through the bank intranet service meaning that employees have no access to the online training

outside the bank. There are a number of factors that undergone this study to access employees’

interests and obstacles of online learning, namely “technology b) time c) interaction/support d)

reward/recognition.” (p. 112). The author used a mixed methods in her study to get an in depth

understanding of employees’ views about the online learning course that has been offered to

them at the bank for a short while. She sent out a survey questionnaire to 300 employees and out

of the 300 only 104 participants had fully completed the online survey. The author used SPSS

and analyzed the data using chi-square test. Then interviews were conducted on some employees

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based on their demographical information. The author concluded that employees have a positive

perceptions and had no problem using online learning at their workplace. Participants have

indicated that they have relatively enough experience using computers and surfing the internet to

improve their professional development. Also, the author mentioned that the results of this study

were confirmed with other previous studies that admitted that participants’ opinion about

computer and internet usage are important. The researcher mentioned that the online courses

offered by the bank need some enhancement to allow for more participation for employees. The

author also stated out that interruption from colleagues during the online course session was one

of the barrier that most participants faced with online learning. Finally, the author stated that this

study could not be generalized to other banks in Greece and recommended to replicate this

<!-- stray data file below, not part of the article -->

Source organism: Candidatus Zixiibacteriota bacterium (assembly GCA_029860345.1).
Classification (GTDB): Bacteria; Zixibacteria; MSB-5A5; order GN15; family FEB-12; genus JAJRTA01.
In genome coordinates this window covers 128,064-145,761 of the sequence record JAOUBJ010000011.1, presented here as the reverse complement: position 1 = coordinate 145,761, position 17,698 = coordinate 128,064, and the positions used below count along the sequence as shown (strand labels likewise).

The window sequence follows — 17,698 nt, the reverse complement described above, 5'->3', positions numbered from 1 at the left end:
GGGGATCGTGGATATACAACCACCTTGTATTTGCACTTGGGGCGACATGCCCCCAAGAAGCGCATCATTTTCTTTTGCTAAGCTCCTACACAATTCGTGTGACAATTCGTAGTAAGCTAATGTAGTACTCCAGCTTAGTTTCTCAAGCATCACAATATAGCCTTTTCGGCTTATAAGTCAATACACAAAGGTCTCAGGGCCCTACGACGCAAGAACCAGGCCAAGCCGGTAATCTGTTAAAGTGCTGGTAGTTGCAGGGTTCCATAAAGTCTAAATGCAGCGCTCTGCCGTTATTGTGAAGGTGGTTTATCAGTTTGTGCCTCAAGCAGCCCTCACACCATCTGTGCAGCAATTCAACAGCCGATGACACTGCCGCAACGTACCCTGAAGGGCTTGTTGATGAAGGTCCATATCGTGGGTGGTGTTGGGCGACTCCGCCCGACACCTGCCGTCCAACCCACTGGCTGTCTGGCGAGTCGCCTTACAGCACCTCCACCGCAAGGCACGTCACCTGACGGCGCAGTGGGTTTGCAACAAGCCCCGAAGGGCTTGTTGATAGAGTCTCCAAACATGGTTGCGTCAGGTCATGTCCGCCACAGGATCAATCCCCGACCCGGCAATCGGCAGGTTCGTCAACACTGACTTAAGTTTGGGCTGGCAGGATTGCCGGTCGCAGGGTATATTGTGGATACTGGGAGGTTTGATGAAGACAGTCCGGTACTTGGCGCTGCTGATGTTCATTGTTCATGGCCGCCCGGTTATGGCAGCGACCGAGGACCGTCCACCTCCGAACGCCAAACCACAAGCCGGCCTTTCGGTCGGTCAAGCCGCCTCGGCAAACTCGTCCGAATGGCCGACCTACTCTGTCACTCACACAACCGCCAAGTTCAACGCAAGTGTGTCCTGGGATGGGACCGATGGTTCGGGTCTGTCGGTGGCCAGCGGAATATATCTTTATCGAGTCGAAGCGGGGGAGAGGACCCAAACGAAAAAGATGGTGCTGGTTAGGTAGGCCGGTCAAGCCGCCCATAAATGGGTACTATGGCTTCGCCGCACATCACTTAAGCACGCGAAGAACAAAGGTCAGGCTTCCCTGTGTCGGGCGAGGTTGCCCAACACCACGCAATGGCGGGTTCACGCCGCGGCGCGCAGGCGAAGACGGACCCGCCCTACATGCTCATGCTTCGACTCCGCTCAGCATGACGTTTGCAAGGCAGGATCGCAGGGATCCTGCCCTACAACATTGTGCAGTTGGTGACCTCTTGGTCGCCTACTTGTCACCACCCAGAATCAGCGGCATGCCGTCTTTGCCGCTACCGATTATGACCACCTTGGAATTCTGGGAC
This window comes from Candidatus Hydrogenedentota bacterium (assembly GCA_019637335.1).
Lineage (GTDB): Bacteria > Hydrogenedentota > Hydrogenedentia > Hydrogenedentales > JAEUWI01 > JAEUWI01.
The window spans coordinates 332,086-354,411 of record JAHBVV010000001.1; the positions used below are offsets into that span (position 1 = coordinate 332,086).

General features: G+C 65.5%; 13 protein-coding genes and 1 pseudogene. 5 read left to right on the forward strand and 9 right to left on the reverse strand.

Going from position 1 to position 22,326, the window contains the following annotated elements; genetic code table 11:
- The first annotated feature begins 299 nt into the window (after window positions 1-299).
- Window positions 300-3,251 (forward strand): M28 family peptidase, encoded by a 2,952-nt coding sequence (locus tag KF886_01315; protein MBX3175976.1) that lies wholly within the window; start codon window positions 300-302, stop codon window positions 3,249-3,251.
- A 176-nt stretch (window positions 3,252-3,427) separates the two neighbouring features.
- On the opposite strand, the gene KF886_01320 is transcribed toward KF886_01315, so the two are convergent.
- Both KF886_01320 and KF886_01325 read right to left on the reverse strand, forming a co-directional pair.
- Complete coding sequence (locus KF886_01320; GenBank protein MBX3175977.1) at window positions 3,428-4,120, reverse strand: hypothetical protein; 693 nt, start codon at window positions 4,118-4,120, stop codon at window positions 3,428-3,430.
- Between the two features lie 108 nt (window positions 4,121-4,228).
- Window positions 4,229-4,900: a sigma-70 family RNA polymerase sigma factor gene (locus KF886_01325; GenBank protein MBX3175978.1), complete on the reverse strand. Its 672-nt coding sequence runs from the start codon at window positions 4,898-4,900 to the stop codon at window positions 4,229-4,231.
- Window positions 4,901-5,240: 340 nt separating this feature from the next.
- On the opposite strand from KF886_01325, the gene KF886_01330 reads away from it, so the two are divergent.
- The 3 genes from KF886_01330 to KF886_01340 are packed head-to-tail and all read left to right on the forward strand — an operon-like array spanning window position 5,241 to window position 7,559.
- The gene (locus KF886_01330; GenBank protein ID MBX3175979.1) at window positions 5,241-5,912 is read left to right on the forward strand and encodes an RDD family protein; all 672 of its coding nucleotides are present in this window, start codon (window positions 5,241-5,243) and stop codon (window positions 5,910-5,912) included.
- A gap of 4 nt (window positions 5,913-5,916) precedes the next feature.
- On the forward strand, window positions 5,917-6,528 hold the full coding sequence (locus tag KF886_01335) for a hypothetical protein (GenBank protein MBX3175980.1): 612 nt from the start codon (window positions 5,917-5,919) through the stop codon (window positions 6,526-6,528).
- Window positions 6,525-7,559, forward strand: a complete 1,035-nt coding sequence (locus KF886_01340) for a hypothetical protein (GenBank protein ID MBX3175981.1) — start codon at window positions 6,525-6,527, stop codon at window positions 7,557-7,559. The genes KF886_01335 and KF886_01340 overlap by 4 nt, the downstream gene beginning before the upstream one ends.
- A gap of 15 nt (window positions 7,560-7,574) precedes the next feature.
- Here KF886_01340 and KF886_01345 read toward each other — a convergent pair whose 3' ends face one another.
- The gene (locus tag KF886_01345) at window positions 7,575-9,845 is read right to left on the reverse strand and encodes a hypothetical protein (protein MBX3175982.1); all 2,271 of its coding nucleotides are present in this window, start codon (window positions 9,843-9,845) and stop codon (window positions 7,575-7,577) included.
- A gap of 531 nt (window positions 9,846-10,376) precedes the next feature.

research with a large sample number from different banks in the area.

The demand for incorporating online learning in the corporate environment is increasing.

Due to the fact that employees need to be up-to-date with job related skills and knowledge, many

organizations conduct training policies for developing the potential of their manpower. This

literature review showed the importance of online learning in the workplace environment to

improve employees’ professional development aspects. It also showed how eLearning would

help minimize the cost and expenditure to meet the changing condition of social economic

challenges (Hur & Im 2013; Karaaslan, 2013; Yoo & Han 2013).

Also, research studies stressed the importance of employees’ awareness, self-

determination, engagement and enablement as factors for successful online professional

development. The results of many research studies indicated the relationship between these

factors and employees’ attendance and participation in online training programs. It is worth

noting here that this synthesis did not include all the possible factors due to paucity of studies in

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this area. Therefore, some researchers recommended that the aspect of cultural perspectives

should be further examined to identify more factors related to the successful implementation of

online professional development (Karaaslan, 2013; Hur & Im, 2013; Rabak & Cleveland-Innes

2006; Vu, et. al 2014).

Methodology

Participants

The research sample of this study included (n=146) participants currently working as

employees in King Abdullah Medical City. The response rate was 96.6 %, which represents the

number of 141 respondents who completed and returned the electronic survey. The sample

included 36 (25.5%) females and 78 (55.3%) males; whereas, 28 (19.8%) of the respondents

prefer not to answer the gender question. The age of the participants ranged between the 18 and

55 years old. As to the participants educational level, 30 % percent of the participants have a

bachelor degree. All participants knew in advance that participation in this study is voluntarily